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Monday, August 27, 2012 - 12:30pm

State Clears AIDS Drugs Wait List

Updated: 2 years ago.
Doctors diagnosed 2,037 Georgians with HIV or AIDS in 2010. And new federal recommendations call for anti-viral drug therapy to begin as soon as patients are diagnosed with HIV, instead of waiting until the virus is more active. Patrick O’Neal with the state Department of Public Health said that will increase the number of Georgians who need help paying for medications from the state's AIDS drugs assistance program. (Photo Courtesy of Zach Armstrong via Flickr.)

Uninsured Georgians who need help paying for AIDS drugs don’t have to be placed on a waiting list anymore after state health officials eliminated what was once the largest backlog in the nation.

State officials used $8 million in federal cash and a government-managed health care plan for people with pre-existing conditions to clear the backlog.

AIDS Athens serves patients in 10 northeast Georgia counties and had about 25 clients on the waiting list. Executive director Olivia Long says HIV and AIDS patients have to take the drugs for the rest of their lives to keep the virus in check. So while she’s grateful the patients on the waiting list are getting help, she said prevention remains key.

“The potential is always there for another waiting list," Long said. "That goes directly to not only the money [issue] but also to the increase in people who are positive. The more positive people we have, the more medications we’re going to need.”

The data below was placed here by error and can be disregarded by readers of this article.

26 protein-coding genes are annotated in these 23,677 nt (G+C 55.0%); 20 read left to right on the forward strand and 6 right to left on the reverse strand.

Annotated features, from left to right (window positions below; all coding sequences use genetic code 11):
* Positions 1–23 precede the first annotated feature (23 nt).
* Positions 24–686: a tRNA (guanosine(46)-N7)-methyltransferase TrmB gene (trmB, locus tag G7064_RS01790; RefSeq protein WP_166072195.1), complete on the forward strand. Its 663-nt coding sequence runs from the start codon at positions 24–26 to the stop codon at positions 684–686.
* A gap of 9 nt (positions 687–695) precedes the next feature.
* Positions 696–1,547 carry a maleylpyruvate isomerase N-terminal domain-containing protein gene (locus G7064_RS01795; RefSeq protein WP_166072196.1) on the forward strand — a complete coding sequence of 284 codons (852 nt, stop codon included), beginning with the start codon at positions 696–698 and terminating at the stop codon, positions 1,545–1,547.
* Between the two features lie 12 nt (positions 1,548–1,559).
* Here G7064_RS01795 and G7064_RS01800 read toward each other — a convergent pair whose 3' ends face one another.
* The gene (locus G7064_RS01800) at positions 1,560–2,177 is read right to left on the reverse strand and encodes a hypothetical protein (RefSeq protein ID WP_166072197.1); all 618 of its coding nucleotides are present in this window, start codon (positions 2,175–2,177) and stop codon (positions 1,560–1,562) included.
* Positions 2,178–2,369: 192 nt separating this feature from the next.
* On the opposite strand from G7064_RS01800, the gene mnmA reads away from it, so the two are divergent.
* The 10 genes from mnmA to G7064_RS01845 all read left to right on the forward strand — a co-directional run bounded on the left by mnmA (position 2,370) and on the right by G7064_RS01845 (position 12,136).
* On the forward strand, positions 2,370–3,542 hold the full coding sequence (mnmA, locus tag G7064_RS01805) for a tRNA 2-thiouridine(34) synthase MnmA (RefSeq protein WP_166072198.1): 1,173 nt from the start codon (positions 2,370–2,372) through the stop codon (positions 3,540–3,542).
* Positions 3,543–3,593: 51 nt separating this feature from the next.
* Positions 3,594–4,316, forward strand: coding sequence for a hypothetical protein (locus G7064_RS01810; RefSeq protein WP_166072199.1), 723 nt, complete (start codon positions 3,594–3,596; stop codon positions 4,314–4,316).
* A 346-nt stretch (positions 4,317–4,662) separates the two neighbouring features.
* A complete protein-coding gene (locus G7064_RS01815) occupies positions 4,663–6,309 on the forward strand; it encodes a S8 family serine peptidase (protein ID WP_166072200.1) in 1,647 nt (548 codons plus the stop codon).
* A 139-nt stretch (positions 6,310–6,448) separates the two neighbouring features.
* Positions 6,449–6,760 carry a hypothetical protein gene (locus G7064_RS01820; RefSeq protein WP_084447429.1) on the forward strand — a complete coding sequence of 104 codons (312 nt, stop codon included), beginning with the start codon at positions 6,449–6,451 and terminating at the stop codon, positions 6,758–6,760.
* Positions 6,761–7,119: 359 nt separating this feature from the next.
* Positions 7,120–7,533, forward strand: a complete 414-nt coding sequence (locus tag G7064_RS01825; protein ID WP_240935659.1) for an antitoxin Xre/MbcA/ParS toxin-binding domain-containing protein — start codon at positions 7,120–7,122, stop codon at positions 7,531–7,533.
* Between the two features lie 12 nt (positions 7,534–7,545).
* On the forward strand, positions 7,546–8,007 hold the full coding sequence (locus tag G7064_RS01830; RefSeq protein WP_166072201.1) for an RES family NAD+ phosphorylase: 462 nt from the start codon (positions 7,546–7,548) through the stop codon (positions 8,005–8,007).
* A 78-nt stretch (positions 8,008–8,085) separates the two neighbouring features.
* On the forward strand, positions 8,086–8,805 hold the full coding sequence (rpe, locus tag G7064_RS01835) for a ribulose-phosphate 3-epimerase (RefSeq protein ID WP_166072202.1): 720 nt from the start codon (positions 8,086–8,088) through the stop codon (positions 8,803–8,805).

Doctors diagnosed 2,037 Georgians with HIV or AIDS in 2010. And new federal recommendations call for anti-viral drug therapy to begin as soon as patients are diagnosed with HIV, instead of waiting until the virus is more active. Patrick O’Neal with the state Department of Public Health said that will increase the number of Georgians in the AIDS drugs program.

“According to our estimates, we do have enough funding with this recent infusion of funds from the federal level to handle what we think are those who are going to qualify," O'Neal said. "But we don’t have all the numbers assembled for sure yet, so I’m a little bit nervous in terms of just how effective we’re going to be with the new recommendations.”

Once the largest in the nation, Georgia’s waiting list included more than 1,500 people last December.